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dc.contributor.authorRodríguez-Briones, Nayeli Azucena
dc.date.accessioned2020-08-20 17:09:02 (GMT)
dc.date.available2020-08-20 17:09:02 (GMT)
dc.date.issued2020-08-20
dc.date.submitted2020-08-11
dc.identifier.urihttp://hdl.handle.net/10012/16147
dc.description.abstractThe field of quantum information has inspired new methods for cooling physical systems at the quantum scale by manipulating entropy in an algorithmic way, such as heat-bath algorithmic cooling (HBAC). These methods not only provide fundamental insight into quantum thermodynamics, but they are also at the core of practical applications in quantum science and quantum technologies. Arguably, the most promising practical applications are in quantum computing, for the preparation of pure states. The ability to prepare highly pure states is required both for initializing qubits in most quantum algorithms and for supplying reliable low-noise ancilla qubits that satisfy the fault-tolerance threshold for quantum error correction (achieving the high levels of purity required represents one of the major challenges not only for ensemble implementations but also for technologies with strong but not perfect projective measurements). The heat bath algorithmic cooling protocols have inspired the work within this thesis, which examines and proposes powerful new techniques that significantly enhance cooling by taking advantage of classical and quantum correlations. These new methods go beyond the limits of conventional cooling techniques, providing a novel way to cool that allows a generalized interaction of the system with the environment, which has not been taken into account in previous work. Concretely, I have contributed to elucidating our understanding of these algorithmic cooling mechanisms by using techniques from quantum information theory and quantum thermodynamics. First, I found the analytical solution of the maximum achievable cooling of these algorithmic cooling methods, which had been a longstanding problem that remained open for almost 15 years. Then, I showed how to circumvent the cooling limits of the conventional algorithmic cooling – which were widely believed to be optimal –, creating novel methods that show how correlations can be used to significantly improve cooling. On the one hand, we fundamentally changed the way previous methods considered the interactions between the system and environment and showed how correlated relaxation processes can be essential for enhancing cooling. On the other hand, we demonstrated that correlations present in the initial state due to internal interactions can be exploited to improve cooling. Finally, we showed how, by using ideas and concepts from resource theory, it is possible to find the optimal entropy compression required for HBAC by studying the n-to-1 distillation of athermality of two level systems.en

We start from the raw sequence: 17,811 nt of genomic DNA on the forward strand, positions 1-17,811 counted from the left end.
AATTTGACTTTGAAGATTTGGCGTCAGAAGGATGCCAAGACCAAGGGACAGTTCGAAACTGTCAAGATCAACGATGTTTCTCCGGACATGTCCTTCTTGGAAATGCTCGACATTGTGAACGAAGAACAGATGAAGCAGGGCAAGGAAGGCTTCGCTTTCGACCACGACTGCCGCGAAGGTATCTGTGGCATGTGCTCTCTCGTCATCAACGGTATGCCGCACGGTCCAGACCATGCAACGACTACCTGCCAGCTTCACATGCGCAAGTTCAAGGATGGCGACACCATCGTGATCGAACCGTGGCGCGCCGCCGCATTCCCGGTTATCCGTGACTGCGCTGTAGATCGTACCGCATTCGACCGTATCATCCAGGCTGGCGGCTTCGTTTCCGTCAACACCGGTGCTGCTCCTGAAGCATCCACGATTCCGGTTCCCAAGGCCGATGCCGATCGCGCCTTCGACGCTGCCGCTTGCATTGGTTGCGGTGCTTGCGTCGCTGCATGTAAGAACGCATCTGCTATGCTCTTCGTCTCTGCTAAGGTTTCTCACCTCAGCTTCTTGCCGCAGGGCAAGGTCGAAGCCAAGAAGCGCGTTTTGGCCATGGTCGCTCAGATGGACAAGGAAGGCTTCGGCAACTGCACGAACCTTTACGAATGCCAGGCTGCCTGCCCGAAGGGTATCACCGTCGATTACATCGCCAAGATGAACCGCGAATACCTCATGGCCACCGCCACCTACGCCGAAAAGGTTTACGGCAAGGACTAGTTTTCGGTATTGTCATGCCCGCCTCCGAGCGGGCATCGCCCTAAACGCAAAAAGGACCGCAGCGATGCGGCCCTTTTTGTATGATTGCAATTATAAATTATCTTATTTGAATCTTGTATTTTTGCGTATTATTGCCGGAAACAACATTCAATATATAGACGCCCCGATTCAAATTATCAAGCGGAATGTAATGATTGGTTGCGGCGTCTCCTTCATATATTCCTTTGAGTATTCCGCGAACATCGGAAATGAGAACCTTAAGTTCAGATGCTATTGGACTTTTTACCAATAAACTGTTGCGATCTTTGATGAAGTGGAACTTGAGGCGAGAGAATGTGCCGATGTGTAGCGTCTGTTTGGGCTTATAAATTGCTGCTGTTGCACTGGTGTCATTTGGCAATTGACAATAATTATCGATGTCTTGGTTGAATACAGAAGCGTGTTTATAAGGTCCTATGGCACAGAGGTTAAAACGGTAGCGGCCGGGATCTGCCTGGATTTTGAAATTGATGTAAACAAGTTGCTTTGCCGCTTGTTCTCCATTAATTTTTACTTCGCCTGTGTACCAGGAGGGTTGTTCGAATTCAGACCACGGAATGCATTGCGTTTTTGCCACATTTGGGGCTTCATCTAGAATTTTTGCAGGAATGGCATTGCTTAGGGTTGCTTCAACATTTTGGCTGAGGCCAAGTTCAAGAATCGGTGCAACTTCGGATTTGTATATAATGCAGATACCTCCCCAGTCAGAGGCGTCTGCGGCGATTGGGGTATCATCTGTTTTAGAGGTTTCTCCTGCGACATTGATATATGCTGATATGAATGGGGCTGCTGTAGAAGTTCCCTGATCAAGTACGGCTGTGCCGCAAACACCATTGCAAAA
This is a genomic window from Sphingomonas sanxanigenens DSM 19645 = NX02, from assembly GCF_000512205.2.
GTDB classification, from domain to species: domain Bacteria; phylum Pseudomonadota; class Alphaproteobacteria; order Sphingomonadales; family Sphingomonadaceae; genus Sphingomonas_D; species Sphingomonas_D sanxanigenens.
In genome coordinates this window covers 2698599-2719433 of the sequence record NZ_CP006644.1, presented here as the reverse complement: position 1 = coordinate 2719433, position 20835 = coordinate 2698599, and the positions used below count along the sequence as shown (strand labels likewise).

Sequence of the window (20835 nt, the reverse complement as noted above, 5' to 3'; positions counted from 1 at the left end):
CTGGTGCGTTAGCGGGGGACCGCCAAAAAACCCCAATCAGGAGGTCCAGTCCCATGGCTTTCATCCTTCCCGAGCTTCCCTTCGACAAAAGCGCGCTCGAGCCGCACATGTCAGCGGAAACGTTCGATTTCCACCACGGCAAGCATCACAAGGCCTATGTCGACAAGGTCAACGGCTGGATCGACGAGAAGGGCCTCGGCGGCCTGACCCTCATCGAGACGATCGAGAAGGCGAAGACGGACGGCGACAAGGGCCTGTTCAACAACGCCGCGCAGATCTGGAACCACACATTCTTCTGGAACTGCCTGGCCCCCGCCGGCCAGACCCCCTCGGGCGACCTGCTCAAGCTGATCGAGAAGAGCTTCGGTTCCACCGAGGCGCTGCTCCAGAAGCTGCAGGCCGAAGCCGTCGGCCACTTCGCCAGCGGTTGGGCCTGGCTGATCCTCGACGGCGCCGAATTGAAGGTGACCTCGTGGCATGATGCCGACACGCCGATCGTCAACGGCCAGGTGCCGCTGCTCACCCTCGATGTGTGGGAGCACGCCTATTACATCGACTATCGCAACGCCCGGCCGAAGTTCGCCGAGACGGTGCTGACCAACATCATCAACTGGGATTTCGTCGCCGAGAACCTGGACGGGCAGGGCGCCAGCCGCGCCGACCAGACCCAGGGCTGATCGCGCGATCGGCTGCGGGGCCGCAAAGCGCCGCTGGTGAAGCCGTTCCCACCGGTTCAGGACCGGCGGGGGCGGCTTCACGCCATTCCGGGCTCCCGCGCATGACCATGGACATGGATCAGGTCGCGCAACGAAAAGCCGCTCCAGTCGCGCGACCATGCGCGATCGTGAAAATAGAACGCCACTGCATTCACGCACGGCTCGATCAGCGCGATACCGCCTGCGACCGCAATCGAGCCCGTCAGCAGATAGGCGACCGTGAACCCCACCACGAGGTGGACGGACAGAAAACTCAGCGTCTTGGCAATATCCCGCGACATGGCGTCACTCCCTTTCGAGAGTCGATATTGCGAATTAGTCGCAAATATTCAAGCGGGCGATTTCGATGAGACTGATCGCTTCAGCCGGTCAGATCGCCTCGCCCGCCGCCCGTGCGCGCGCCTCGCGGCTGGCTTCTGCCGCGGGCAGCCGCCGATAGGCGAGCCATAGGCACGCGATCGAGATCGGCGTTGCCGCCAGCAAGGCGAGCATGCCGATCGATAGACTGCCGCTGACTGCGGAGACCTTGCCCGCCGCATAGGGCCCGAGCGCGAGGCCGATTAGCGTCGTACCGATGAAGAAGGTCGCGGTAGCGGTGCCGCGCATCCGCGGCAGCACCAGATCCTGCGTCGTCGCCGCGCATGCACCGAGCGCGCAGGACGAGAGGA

dc.language.isoenen
dc.publisherUniversity of Waterlooen
dc.subjectAlgorithmic coolingen
dc.subjectQuantum thermodynamicsen
dc.subjectQuantum informationen
dc.subjectQuantum state preparationen
dc.subjectResource theoriesen
dc.subjectCooling limitsen
dc.subjectCooling boundsen
dc.titleNovel Heat-Bath Algorithmic Cooling methodsen
dc.typeDoctoral Thesisen
dc.pendingfalse
uws-etd.degree.departmentPhysics and Astronomyen
uws-etd.degree.disciplinePhysics (Quantum Information)en
uws-etd.degree.grantorUniversity of Waterlooen
uws-etd.degreeDoctor of Philosophyen
uws.contributor.advisorLaflamme, Raymond
uws.contributor.advisorMartín-Martínez, Eduardo
uws.contributor.advisorKempf, Achim
uws.contributor.affiliation1Faculty of Scienceen
uws.published.cityWaterlooen
uws.published.countryCanadaen
uws.published.provinceOntarioen
uws.typeOfResourceTexten
uws.peerReviewStatusUnrevieweden
uws.scholarLevelGraduateen


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